We gradually crept further up through the low clouds and mist, the higher mountain ranges and plateaux taking on a dark olive, almost sinister sheen. In this unforgiving place even the hardy Vietnamese traders, living in makeshift wooden trading posts, grow more scattered and isolated. We had now entered Black Hmong territory and drove at a beleaguered crawl along the damp, dangerous road. Small groups of shy Hmong men and women emerged from the mist, trudging along the roadside, labouring under the weight of rush baskets strapped to their backs and crammed with wood. Some of them glanced up curiously as we passed, others marched on stoically disappearing onto rough tracks leading to the vast valley floor.
Ethnically similar to Mongolians, the Black Hmong are a very different race to the Vietnamese. All standing less than five feet tall, they were wearing dark indigo jackets, skirts or trousers edged with silver brocade. The women also wore indigo puttees wound around their calves, their necks and arms shimmered with necklaces and bangles. Their ears hung limp with huge silver ear-rings some six inches in diameter.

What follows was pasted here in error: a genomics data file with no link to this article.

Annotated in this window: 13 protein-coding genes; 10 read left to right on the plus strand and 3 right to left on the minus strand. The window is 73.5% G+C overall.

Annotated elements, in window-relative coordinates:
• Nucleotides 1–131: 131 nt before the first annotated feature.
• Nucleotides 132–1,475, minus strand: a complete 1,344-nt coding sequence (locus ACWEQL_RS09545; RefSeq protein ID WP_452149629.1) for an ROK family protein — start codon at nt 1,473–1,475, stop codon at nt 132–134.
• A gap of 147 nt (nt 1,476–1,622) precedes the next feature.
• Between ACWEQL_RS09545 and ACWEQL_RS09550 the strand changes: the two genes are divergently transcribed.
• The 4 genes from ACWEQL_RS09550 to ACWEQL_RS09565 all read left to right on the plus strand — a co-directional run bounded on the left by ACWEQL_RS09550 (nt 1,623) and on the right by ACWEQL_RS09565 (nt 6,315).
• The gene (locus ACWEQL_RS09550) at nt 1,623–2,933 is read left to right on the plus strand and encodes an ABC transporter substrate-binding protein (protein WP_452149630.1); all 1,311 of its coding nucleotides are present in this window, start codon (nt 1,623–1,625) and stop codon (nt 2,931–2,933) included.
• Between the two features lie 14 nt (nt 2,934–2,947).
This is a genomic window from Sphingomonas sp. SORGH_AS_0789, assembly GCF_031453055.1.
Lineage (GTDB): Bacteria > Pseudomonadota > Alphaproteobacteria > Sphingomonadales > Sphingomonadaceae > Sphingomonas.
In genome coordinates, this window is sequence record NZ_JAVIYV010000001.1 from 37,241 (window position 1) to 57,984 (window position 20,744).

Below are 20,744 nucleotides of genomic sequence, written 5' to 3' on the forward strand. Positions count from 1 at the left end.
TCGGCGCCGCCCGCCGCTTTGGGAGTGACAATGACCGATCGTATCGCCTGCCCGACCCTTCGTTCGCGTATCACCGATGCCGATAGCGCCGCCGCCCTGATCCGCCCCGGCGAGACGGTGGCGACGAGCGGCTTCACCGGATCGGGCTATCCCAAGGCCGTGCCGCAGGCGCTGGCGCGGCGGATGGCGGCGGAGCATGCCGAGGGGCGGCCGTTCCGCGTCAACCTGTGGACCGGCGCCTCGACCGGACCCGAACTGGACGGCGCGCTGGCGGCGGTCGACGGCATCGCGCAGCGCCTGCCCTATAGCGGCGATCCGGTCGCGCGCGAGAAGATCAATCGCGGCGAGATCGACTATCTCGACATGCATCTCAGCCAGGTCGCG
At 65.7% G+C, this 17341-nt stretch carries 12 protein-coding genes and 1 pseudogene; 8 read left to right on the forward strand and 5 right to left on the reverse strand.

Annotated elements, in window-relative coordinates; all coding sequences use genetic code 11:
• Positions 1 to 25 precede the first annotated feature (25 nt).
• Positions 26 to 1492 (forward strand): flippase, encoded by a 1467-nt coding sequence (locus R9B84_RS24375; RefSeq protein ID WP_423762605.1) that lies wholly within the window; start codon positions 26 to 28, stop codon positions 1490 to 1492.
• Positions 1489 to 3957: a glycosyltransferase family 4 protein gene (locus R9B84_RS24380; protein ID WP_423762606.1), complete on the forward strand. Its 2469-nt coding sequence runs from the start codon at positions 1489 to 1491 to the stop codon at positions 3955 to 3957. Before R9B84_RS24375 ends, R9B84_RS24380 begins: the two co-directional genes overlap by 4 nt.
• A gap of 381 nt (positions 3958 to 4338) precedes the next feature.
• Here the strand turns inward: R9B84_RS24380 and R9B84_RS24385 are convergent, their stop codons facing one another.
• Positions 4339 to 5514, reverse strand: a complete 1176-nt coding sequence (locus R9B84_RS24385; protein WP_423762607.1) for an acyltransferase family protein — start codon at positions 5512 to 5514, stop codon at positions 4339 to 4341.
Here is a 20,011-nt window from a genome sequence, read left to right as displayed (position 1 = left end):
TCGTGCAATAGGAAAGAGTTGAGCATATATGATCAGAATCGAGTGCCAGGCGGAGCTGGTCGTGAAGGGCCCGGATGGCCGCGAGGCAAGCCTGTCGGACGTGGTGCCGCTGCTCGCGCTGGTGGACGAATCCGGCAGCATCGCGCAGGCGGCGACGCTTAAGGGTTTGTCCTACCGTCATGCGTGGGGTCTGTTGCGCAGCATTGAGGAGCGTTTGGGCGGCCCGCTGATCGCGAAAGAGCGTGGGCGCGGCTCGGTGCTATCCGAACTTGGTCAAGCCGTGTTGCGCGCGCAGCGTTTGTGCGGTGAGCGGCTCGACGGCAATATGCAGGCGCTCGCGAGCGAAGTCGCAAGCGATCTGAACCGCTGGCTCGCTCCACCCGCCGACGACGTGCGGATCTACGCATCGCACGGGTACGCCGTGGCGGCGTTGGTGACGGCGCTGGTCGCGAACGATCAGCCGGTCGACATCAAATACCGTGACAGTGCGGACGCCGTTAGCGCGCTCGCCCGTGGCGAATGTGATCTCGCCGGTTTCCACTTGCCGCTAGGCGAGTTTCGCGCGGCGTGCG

Below on the remote, inaccessible flat valley bottom Hmong villages huddled together, their stout, wattle and daub huts contrasting sharply with the desultory wooden Vietnamese trading posts along the highway. Before long we entered the outskirts of Sapa, the only Vietnamese town in this part of the Tonkinese Alps. As we drew closer I could just about make out the settlement, hidden in low dark cloud and dwarfed by the great peaks of Fansipan Mountain soaring up into the muggy heavens. After 11 hours by train and a further three hours crawling along wet, treacherous roads, Sapa was a stark, remote, beautiful sight, like a dramatic El Greco landscape threatened by the gathering storm.